Another group of people who will need to consider their caffeine intake are pregnant or breastfeeding women. The recommended dose of caffeine is lowered to 200mg per day. There are relatively few studies on the effects of caffeine during pregnancy, so it is wise to take the side of caution – too much caffeine during pregnancy has been known to cause nausea, or possibly even miscarriage.
Caffeine in Adolescents and Children
Similarly, there isn’t enough information available to determine what a safe level of caffeine is for children and adolescents. One suggestion is to use an adult’s upper limit per dose as a child’s upper limit for the day.
As a guide, the adult’s upper limit is 3mg per kilogram of body weight. However, some health organisations suggest that it should be lower for children – no more than 2.5mg per kilogram – as a daily allowance.
This equates to:
- 45mg/day for 4-6 years
- 62.5mg/day for 7-9 years
- 85mg/day for 10-12 years
Over the years, there has been caution raised over the amount of caffeine in energy drinks, with young people in the UK being asked to prove identification of being over 16 to buy energy drinks in certain settings. This is, in part, also to support a reduction in child obesity.
What Happens If I Have Too Much Caffeine?
A toxic level of caffeine is considered to be 10mg per kilogram of body weight – lethal levels, however, are considered to be 150mg per kilogram. Therefore, caffeine can kill, but a healthy person would have to drink dozens of caffeinated drinks in quick succession to do so.
Problems arise when other forms of caffeine are ingested. These include caffeine powders and pills. According to regulating authorities, a teaspoon of caffeine powder contains the same amount of caffeine as 28 cups of coffee – it’s intense. As a result, it is much easier to overdose when taking caffeine in forms outside of normal food or drink. Deaths from caffeine overdoses are rare, but they do still happen so it is a good idea to avoid becoming too dependent on caffeine as a whole.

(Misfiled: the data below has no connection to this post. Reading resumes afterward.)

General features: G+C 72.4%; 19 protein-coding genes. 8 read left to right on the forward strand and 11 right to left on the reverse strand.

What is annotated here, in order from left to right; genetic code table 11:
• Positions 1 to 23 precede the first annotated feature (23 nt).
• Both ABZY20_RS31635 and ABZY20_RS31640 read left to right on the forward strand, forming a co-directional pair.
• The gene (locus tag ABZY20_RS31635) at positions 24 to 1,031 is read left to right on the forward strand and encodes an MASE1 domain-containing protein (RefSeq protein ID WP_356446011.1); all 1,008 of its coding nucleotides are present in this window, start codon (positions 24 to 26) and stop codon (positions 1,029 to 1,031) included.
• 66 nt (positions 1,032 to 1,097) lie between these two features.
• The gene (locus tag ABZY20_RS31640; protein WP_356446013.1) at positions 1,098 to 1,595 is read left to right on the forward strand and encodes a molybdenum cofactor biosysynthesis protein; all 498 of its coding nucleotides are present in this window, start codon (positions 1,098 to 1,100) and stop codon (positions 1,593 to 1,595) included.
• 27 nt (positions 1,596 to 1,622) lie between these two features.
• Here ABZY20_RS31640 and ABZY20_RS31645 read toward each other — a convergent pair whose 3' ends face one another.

Advice on Caffeine Consumption
Generally speaking, studies that have recorded negative side effects from caffeine consumption relate to regular and high caffeine intakes. A high amount as a one off will rarely have a negative impact on a healthy adult’s body. In fact, doses above 400mg (sometimes up to 800mg) in a day have been used in short-term studies to measure the performance-enhancing effects of caffeine.
However, this is dependent on the person and their physical characteristics. For some, a high amount of caffeine on occasion can be fine, but a regular high intake of caffeine can often lead to more negative side effects, especially if the person is using caffeine pills or powder.
As a rule, like with any substance, it is a good idea to enjoy it in moderation – avoid becoming dependent on caffeine to prevent bad sleeping patterns, higher blood pressure, and other health issues that it could cause. But, don’t let this spoil your morning brew!
Caffeine is included in many drinks you consume daily – not just coffee and tea.
The recommended amount is approximately 7 cups of instant coffee or 2.5 cups of brewed coffee per day.
Caffeine can be toxic, but you would have to consume supplements such as caffeine powder in order to reach such dangerous levels, or drink dozens of cups of coffee in quick succession.